FDA Approves Adagrasib/Cetuximab in KRAS G12C-Mutated CRC

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Data from the colorectal cancer cohort of the KRYSTAL-1 trial support the accelerated approval of adagrasib/cetuximab in KRAS G12C–mutated disease.

The approval is based on results from the phase 1b/2 KRYSTAL-1 trial (NCT03785249), which assessed adagrasib monotherapy or in combination with cetuximab for patients with KRAS G12C–mutant advanced solid tumors.

The approval is based on results from the phase 1b/2 KRYSTAL-1 trial (NCT03785249), which assessed adagrasib monotherapy or in combination with cetuximab for patients with KRAS G12C–mutant advanced solid tumors.

The FDA has given accelerated approval to adagrasib (Krazati) plus cetuximab (Erbitux) for patients with KRAS G12C-mutated colorectal cancer (CRC), according to a press release from the organization.1 

The approval is based on results from the phase 1b/2 KRYSTAL-1 trial (NCT03785249), which assessed adagrasib monotherapy or in combination with cetuximab for patients with KRAS G12C–mutant advanced solid tumors.2 Additionally, an FDA-approved test must be used to determine disease, and patients must have received prior treatment with fluoropyrimidine-, oxaliplatin-, and irinotecan-based chemotherapy to be eligible for treatment.

Topline data included an overall response rate of 34% (95% CI, 25%-45%) and a median duration of response of 5.8 months (95% CI, 4.2-7.6). Of note, 31% of patients had a duration of response lasting at least 6 months.

According to the data from the CRC cohort of the KRYSTAL-1 trial published in The New England Journal of Medicine, 44 patients had been given monotherapy, and 32 had been given combination therapy.3 In the monotherapy arm, patients were given adagrasib at 600 mg twice daily by mouth without food. In the combination arm, adagrasib was given intravenously at 600 mg twice daily, and cetuximab was given either once a week at 400 mg/m2 followed by 250 mg/m2, or every 2 weeks at 500 mg/m2.

The data cutoff was June 16, 2022, in the monotherapy arm, the median duration of follow-up was 20.1 months, and the median duration of treatment was 5.9 months. The median patient age was 59 years old, and 50% were women. For the combination arm, the median follow-up was 17.5 months. The median age was 60 years old, and 53% of patients were women.

In the adagrasib monotherapy arm, 43 patients were evaluable with a response rate of 23% (95% CI, 12%-39%) by blinded independent central review (BICR) and 19% (95% CI, 8%-33%) via investigator assessment. In the full analysis of 44 patients, the response rate by investigator assessment was 18% (95% CI, 8%-33%).

In the 44 patients, the median progression-free survival (PFS) was 5.6 months (95% CI, 4.1-8.3), and the median overall survival (OS) was 19.8 months (95% CI, 12.5-23.0).

In the adagrasib plus cetuximab arm, 28 patients were evaluable, and the response rate was 46% (95% CI, 28%-66%) by BICR and investigator assessment. In the full analysis of 32 patients, the investigators reported a response rate of 41% (95% CI, 24%-59%).

The median DOR was 7.6 months (95% CI, 5.7-not estimable), and the median time to response was 1.4 months. In the entire cohort, the median PFS was 6.9 months (95% CI, 5.4-8.1), and the median OS was 13.4 months (95% CI, 9.5-20.1). At the data cutoff, 47% of patients had started subsequent therapy, and 6 patients crossed over from the monotherapy to the combination arm.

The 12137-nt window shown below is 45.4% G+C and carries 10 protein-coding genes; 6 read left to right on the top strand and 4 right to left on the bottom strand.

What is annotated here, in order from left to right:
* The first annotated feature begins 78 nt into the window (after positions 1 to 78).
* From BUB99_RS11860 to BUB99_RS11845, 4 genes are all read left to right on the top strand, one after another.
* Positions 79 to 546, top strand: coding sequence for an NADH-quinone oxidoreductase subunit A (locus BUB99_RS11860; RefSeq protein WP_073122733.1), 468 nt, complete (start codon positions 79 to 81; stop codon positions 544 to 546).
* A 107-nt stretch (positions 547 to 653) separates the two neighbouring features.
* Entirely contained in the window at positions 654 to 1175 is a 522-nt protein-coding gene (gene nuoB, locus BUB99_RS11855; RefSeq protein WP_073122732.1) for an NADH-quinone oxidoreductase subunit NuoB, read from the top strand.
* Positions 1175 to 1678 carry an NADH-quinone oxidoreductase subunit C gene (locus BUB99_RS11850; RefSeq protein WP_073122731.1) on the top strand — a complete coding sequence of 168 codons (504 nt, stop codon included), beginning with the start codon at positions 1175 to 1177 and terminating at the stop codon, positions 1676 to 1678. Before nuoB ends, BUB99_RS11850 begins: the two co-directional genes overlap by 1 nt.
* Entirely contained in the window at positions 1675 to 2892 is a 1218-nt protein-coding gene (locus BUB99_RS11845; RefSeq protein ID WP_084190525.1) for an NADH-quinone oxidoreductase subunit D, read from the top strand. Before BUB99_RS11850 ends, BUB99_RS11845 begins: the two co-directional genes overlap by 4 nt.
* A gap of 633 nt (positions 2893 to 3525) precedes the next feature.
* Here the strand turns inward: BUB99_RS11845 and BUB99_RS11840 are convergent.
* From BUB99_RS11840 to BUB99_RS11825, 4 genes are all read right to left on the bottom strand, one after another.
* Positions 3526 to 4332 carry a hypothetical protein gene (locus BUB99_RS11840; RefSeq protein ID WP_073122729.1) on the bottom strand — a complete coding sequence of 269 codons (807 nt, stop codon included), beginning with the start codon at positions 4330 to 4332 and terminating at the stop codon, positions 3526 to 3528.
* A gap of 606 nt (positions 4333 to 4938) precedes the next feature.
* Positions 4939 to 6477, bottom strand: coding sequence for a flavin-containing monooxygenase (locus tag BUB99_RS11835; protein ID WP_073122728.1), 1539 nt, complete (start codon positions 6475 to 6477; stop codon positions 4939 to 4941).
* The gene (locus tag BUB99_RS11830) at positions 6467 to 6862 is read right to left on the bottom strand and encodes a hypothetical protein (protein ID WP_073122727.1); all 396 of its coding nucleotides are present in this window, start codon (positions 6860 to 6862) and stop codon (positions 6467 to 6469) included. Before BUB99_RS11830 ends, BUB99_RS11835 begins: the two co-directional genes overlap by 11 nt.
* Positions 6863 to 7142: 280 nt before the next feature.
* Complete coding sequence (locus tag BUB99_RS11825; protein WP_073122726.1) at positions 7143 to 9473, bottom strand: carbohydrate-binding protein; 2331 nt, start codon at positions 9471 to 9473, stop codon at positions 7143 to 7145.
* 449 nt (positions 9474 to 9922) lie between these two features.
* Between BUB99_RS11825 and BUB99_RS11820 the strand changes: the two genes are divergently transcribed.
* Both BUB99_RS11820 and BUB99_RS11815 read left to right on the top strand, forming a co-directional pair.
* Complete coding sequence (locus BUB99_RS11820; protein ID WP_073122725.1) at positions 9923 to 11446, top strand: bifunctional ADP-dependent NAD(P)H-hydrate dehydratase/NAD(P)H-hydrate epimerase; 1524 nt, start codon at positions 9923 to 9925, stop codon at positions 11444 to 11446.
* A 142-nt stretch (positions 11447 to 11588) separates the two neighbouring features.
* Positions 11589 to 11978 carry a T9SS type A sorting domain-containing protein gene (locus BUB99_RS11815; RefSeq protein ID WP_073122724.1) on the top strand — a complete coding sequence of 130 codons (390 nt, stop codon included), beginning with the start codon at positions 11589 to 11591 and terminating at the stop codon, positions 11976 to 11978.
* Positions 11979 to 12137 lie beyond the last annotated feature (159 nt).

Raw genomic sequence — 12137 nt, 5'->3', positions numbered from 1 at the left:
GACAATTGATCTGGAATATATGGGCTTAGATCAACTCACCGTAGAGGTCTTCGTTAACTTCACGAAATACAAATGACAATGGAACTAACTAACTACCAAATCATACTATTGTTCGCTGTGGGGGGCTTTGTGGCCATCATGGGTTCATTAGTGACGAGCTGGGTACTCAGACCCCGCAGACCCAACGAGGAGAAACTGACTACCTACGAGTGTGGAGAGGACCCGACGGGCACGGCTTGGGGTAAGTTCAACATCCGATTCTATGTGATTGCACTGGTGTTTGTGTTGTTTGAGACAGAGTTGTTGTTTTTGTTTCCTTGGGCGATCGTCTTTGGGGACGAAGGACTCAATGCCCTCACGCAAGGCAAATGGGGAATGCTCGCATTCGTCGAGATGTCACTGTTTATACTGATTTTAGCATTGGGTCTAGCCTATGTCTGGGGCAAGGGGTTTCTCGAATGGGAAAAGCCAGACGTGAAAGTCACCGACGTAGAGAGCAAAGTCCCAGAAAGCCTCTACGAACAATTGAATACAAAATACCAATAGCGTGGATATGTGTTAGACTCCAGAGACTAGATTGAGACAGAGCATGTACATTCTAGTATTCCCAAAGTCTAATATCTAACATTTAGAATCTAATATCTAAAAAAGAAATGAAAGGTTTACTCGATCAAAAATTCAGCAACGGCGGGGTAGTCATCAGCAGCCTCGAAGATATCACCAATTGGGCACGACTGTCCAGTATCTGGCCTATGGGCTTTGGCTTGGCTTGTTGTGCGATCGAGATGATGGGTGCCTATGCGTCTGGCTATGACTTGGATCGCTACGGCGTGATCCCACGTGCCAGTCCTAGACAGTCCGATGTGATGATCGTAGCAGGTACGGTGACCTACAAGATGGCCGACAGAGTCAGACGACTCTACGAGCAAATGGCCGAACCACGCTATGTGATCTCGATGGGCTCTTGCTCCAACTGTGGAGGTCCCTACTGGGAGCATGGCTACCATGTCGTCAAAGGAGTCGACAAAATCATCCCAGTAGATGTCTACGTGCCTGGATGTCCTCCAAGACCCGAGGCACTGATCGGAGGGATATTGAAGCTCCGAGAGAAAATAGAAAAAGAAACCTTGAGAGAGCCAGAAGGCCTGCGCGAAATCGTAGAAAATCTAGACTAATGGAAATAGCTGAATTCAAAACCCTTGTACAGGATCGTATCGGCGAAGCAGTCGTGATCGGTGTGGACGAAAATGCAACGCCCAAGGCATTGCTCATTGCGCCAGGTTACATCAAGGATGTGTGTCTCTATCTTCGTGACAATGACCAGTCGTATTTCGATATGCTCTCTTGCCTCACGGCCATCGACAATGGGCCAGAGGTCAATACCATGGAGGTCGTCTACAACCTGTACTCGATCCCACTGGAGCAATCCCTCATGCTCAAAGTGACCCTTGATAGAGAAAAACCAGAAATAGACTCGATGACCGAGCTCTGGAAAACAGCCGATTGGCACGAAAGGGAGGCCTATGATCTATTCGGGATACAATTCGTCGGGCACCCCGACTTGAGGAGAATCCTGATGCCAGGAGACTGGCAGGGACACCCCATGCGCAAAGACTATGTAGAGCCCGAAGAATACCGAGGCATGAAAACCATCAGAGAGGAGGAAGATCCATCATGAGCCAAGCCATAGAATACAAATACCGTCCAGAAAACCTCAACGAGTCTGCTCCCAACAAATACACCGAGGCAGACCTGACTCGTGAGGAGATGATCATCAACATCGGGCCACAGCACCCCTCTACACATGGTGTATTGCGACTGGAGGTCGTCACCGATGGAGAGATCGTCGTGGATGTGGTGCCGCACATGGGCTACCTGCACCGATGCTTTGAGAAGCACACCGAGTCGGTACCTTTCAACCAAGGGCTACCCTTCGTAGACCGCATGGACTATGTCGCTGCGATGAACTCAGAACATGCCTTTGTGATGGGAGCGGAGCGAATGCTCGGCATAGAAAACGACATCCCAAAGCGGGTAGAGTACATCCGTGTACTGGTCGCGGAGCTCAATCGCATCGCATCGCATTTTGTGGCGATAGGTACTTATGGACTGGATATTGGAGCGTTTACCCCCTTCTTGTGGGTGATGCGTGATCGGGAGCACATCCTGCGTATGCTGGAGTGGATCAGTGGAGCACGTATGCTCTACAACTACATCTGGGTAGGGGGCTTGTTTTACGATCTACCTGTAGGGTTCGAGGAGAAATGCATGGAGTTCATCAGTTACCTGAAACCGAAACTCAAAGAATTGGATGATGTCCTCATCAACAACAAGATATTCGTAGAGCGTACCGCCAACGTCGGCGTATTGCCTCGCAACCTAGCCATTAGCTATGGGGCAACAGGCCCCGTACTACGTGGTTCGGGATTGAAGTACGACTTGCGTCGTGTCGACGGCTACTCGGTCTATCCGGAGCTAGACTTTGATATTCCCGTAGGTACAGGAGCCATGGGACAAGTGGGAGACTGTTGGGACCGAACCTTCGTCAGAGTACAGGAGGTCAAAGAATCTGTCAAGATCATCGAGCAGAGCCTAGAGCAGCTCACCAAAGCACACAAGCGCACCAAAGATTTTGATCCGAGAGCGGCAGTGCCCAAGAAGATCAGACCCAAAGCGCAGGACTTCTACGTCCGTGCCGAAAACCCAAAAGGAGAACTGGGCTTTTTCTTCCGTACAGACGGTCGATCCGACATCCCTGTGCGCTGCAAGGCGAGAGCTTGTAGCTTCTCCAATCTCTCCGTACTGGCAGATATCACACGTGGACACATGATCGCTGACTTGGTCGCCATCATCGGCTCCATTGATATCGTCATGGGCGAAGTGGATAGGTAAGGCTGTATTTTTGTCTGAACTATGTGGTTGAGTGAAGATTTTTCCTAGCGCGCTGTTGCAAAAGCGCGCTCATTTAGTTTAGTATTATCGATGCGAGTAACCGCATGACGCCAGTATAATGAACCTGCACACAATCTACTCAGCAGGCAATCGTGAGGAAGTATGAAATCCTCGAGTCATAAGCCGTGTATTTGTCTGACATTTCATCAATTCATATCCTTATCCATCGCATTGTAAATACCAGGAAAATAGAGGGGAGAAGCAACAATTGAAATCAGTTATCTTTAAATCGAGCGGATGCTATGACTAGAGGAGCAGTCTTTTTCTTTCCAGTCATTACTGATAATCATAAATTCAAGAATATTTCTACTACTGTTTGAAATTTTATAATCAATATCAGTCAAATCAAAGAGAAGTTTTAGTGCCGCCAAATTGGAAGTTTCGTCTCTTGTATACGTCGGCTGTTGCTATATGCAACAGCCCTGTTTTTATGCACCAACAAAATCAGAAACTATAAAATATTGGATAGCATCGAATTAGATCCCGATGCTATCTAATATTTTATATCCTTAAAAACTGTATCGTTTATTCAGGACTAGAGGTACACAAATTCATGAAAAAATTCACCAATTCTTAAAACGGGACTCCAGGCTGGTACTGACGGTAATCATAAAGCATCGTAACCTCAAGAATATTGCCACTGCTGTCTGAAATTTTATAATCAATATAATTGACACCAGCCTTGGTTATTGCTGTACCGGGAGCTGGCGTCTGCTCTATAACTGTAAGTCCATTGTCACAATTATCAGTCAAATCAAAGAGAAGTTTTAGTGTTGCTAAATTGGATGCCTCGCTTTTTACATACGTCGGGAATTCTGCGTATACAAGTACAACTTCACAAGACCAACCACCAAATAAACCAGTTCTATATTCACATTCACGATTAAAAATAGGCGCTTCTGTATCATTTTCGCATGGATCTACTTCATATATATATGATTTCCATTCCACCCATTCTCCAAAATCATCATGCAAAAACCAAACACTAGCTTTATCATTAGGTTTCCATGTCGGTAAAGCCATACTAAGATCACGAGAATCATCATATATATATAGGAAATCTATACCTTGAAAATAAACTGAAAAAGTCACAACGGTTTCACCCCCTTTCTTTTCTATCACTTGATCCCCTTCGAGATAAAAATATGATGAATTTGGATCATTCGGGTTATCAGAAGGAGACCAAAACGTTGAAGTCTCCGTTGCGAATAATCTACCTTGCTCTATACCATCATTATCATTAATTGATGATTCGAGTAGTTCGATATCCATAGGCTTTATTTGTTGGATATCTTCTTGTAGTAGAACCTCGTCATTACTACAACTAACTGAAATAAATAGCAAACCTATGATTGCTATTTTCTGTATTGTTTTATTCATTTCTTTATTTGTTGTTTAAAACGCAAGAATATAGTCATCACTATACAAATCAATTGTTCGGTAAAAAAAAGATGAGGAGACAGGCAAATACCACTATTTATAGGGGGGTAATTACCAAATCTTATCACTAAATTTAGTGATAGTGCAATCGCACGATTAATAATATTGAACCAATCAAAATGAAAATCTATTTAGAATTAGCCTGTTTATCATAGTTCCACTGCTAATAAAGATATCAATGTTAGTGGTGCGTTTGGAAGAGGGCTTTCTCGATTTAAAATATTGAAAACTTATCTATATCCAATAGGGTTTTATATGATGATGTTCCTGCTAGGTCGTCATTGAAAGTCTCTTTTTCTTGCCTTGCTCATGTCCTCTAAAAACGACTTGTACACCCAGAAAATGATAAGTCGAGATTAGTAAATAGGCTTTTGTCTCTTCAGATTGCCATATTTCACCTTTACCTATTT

Regarding safety in the monotherapy arm, treatment-related adverse effects (TRAEs) of any grade occurred in 93% of patients. The most common AEs included diarrhea (66%), nausea (57%), vomiting (45%), and fatigue (45%). Grade 3/4 TRAEs occurred in 34% of patients and included anemia (9%) and diarrhea (7%). Of note, 39% of patients had a dose reduction due to TRAEs; no patient discontinued treatment.

In the combination arm, TRAEs of any grade were observed in 100% of patients. They included nausea (62%), diarrhea (56%), vomiting (53%), dermatitis acneiform (47%), and fatigue (47%). Grade 3/4 TRAEs occurred in 16% of patients. TRAEs leading to a dose reduction of either treatment occurred in 31% of patients for adagrasib and 3% for cetuximab. A total of 16% of patients discontinued cetuximab due to TRAEs, and no patients discontinued adagrasib.

The FDA granted priority review to adagrasib/cetuximab for previously treated KRAS G12C–mutated CRC in February 2024.4

References

  1. FDA grants accelerated approval to adagrasib with cetuximab for KRAS G12C-mutated colorectal cancer. News release. FDA. June 21, 2024. Accessed June 21, 2024. https://tinyurl.com/2app6ahp
  2. Pant S, Yaeger R, Spira AI, et al. KRYSTAL-1: activity and safety of adagrasib (MRTX849) in patients with advanced solid tumors harboring a KRASG12C mutation. J Clin Oncol. 2023;41(suppl 36):425082. doi:10.1200/JCO.2023.41.36_suppl.425082
  3. Yaeger R, Weiss J, Pelster MS, et al. Adagrasib with or without cetuximab in colorectal cancer with mutated KRAS G12C. N Engl J Med. 2023;388(1):44-54. doi:10.1056/NEJMoa2212419
  4. U.S. Food and Drug Administration (FDA) accepts supplemental new drug application for KRAZATI (adagrasib) in combination with cetuximab as a targeted treatment option for patients with previously treated KRAS G12C-mutated locally advanced or... News release. Bristol Myers Squibb. February 20, 2024. Accessed May 8, 2024. http://tinyurl.com/ybhkrph4
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